Rennovia Develops Bio-Based Nylon
Rennovia says it has developed a process to make a bio-based nylon material that will cost 20 to 25 percent less to produce and halve greenhouse gas emissions compared to conventional petroleum-derived chemicals.
The company says it has demonstrated production of hexamethylenediamine (HMD) — a key chemical used to make nylon — from renewable feedstocks. Coupled with Rennovia’s previously announced renewable adipic acid, this enables for the first time the production of 100 percent bio-based nylon-6,6 from monomers derived from bio-renewable feedstocks using chemical catalytic technology, according to the company.
Nylon-6,6 is used extensively in resin and fiber applications, as well as polyurethanes. These are used to make a wide range of consumer goods, including shoes, apparel, carpeting and other textiles. Nylon-6,6 is also used to make tires and interior, exterior and under-the-hood car parts, which benefit from its heat resistance.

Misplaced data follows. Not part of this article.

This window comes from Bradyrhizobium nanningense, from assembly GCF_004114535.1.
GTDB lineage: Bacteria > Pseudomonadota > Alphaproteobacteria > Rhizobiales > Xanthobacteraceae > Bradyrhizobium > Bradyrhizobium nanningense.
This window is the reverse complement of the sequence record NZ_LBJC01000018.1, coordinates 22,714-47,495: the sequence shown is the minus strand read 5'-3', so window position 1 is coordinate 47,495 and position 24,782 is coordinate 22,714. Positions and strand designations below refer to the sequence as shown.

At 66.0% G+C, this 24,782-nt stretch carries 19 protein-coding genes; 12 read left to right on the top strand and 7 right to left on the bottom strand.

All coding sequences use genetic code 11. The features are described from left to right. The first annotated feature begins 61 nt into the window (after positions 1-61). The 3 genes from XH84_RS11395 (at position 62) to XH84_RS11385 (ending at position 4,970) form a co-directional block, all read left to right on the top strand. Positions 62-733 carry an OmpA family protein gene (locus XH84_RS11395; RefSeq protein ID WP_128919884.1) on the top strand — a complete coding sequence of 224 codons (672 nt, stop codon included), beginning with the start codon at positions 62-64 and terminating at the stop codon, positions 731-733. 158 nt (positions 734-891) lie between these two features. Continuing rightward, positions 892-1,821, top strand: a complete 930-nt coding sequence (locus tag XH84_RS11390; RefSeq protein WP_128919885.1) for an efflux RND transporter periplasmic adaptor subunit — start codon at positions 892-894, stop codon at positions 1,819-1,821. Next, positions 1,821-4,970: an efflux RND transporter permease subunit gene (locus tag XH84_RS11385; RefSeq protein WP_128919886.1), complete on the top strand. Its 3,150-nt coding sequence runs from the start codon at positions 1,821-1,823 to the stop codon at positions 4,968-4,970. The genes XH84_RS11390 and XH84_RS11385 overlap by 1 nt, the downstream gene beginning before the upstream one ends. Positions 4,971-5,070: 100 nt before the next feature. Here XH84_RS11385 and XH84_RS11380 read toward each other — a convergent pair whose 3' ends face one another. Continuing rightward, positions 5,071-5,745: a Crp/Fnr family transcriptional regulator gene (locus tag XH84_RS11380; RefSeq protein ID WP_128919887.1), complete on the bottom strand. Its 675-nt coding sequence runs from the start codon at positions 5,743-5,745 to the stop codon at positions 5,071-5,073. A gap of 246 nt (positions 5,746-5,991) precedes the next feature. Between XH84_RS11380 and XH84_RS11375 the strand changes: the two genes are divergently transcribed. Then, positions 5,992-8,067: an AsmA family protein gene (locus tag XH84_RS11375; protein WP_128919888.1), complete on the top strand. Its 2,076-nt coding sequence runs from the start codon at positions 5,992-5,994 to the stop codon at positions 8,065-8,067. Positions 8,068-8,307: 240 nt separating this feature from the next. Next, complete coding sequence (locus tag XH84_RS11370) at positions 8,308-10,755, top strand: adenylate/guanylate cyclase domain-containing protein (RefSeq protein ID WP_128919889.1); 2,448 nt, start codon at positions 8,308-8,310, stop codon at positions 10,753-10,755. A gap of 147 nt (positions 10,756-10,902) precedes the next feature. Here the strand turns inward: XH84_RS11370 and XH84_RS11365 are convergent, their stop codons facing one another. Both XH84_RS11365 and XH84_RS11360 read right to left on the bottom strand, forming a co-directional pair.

More than 3 billion pounds of HMD is currently produced per year from petroleum-derived propylene or butadiene, representing a global market of more than $4 billion, Rennovia says.
President and CEO Robert Wedinger says practicing the company’s HMD process at demonstration scale is the next milestone.
The Biotechnology Industry Organization yesterday announced that Coca-Cola Co., LanzaTech, Lignol Energy, Plum Creek, American Science and Technology, Calysta Energy and Neol Biosolutions have joined the group. The industry organization represents companies developing innovative industrial biotechnology products and processes.
Chicago-based American Science and Technology, for example, has created a process for converting biomass to sugars and bio-oil for renewable fuels and chemicals as well as lignin for bio-based products.
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